Each bowl 9 may be connected by conventional threads to its respective housing, thereby facilitating easy removal and replacement for draining and cleaning the heating chambers. Each of the five system thermistors 62 is preferably connected to its own amplifier circuit. The operational amplifier 63 converts the negative resistance thermistor to a linear positive voltage output 64 of approximately 30 millivolts per degree F within the working temperature range of the water heater. The voltage output 64 is thus proportional to the sensed temperature.

The circuit 60 includes appropriately sized scale resistor 66 and gain resistor The amplifier set point circuit 72 as shown in FIG.

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Temperature is set by means of a manually adjusted potentiometer The set point circuit establishes two separate reference voltages 78 and 80, i. In the preferred embodiment, the circuitry also provides a minimum standby set point temperature in order to prevent freezing. The circuit 72 includes an operational amplifier The voltage 84 is connected to a respective inlet temperature amplifier 63 disclosed above. The set point circuit 72 thus provide the voltage inputs 80 and 78 to the shutdown circuit and the pulse width modulator, as described subsequently.

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The high temperature shutdown voltage 78 is one input to the operational amplifier comparator 86 of the shutdown circuit , as shown in FIG. Temperature amplifiers 92 and 94 through ratioing resistors 88 and 90 provide the second input 96 to the comparator The output voltage 98 of the comparator is high when the fluid temperature in chamber 28 and chamber 40 are below the high temperature shutdown voltage. When either chamber or both chambers exceed the high temperature shutdown voltage, the comparator output voltage 98 drops to zero, disabling the AND gate as shown in FIG.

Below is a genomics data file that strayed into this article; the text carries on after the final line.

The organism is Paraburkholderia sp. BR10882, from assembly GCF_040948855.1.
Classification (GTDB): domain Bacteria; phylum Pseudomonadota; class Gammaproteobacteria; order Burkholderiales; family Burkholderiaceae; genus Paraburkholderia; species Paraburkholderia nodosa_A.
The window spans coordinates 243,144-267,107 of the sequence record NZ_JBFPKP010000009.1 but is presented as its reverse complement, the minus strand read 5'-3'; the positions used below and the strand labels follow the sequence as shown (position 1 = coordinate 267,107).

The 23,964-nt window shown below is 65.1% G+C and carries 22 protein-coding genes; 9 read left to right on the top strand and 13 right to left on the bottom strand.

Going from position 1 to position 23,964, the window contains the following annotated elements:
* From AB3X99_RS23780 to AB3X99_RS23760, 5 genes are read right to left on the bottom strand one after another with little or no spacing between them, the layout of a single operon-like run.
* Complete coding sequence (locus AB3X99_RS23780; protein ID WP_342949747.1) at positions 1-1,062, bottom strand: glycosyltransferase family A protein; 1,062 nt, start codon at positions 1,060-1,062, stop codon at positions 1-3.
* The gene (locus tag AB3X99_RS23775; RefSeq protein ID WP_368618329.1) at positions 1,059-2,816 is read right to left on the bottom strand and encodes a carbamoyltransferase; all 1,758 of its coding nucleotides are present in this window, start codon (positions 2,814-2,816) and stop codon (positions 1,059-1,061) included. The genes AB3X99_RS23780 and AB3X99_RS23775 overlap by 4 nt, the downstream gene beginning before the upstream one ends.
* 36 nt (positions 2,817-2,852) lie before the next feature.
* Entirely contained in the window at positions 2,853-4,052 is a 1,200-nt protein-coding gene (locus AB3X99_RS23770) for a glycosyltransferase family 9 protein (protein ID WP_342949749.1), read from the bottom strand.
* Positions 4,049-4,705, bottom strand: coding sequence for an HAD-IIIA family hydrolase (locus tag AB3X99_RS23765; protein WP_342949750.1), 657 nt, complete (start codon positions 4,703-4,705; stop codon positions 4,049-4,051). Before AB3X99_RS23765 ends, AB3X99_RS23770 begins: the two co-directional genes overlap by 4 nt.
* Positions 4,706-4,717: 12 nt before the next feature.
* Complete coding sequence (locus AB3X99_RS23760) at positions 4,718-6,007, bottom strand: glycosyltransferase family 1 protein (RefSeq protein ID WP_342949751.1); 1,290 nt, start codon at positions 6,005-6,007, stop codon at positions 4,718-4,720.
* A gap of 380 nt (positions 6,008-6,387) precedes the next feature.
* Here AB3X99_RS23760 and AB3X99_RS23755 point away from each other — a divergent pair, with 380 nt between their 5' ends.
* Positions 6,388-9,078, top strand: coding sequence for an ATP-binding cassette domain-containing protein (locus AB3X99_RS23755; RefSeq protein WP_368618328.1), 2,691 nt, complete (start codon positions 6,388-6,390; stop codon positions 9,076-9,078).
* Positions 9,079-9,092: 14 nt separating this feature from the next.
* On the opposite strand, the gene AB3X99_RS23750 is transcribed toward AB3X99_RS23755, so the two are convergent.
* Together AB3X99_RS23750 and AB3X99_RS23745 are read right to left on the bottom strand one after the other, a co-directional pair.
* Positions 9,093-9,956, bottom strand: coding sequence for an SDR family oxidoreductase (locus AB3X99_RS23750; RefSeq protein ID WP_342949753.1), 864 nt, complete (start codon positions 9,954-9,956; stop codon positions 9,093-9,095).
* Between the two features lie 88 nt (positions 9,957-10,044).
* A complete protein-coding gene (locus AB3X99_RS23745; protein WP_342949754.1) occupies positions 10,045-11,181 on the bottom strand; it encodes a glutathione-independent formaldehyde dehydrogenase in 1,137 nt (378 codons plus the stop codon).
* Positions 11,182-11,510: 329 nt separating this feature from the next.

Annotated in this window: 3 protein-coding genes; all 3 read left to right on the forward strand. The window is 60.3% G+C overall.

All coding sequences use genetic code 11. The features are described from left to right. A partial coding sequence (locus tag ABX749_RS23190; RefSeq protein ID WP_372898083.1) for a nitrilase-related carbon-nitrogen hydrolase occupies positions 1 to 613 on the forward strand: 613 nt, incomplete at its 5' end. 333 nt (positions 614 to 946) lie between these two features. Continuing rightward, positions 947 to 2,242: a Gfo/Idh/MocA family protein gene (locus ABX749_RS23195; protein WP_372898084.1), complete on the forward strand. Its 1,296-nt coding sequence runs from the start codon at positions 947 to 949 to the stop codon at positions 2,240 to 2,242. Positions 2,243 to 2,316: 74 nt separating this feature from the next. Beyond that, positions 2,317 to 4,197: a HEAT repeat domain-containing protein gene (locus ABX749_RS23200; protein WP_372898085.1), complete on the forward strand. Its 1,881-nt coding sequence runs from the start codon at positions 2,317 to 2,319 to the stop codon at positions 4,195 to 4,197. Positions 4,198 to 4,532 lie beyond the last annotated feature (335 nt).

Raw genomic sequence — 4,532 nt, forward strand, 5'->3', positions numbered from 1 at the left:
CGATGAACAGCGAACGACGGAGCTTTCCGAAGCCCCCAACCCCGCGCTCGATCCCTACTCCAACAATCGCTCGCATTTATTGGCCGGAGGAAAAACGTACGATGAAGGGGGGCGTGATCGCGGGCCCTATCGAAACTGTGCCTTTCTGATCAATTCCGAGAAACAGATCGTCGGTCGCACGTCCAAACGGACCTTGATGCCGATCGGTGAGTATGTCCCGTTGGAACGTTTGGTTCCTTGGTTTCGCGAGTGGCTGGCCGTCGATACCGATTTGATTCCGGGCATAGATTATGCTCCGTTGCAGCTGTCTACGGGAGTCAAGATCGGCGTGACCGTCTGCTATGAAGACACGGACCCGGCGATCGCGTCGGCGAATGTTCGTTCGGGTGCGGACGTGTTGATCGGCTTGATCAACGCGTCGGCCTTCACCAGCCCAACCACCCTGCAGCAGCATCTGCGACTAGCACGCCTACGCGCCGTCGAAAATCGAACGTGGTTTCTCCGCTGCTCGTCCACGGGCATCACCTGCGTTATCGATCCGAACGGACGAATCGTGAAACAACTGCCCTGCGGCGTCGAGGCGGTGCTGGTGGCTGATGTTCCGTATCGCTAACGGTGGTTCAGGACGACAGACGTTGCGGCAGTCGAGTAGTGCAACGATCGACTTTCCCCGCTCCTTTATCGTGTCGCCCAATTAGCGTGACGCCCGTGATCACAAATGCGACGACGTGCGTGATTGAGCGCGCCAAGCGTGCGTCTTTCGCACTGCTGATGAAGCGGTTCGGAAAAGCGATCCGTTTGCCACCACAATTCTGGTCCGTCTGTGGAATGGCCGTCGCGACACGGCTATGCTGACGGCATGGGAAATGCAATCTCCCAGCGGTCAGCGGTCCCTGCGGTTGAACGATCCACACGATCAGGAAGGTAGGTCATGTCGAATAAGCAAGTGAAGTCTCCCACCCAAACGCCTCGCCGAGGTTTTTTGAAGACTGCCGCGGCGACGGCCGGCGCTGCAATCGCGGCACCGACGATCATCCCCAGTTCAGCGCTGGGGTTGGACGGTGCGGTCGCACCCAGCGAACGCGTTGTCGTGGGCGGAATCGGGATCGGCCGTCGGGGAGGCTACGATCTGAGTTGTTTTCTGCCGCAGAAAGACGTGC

This inhibits the heater element 34 by control circuitry as shown in FIG. Heater 34 as controlled by the control circuit as shown in FIG. When the shutdown comparator 86 as shown in FIG. By inhibiting the command voltage pulses from the pulse width modulator to heater 34, through the AND gate as shown in FIG. Any of the heaters may be used to provide the desired control or sense heater, depending upon the application.

The shutdown comparator 86 will stay in a shutdown condition as long as the output voltage from the temperature amplifiers of chamber 28 and chamber 40 see FIG. The standby circuit as depicted in FIG.

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The voltage from each thermistor passes through an appropriate resistor and , respectively. The circuit also includes resistor , capacitor , quick discharge member , resistor , and amplifier The output from the circuit is fed to the shift register , as shown in FIG. The output voltage of the standby circuit goes to a high voltage level when thermistor 30 is just a few degrees warmer than thermistor 42 as indicated by the standby comparator circuitry This high level output voltage inhibits a shift register that sequences the activation of heaters 22, 44 and 50 by means of the shift register control circuitry as shown in FIG.

Operation of the shift register will be explained below. The high output voltage level from the standby comparator as shown in FIG. Under normal operation with water flowing through the heater 10, each chamber is successively hotter than the preceding chamber. Chamber 40 is thus hotter than chamber 38, which is hotter than chamber 28, which is hotter than chamber When the water flow is interrupted, latent heat in all the heaters will raise the temperature of the fluid within the chambers.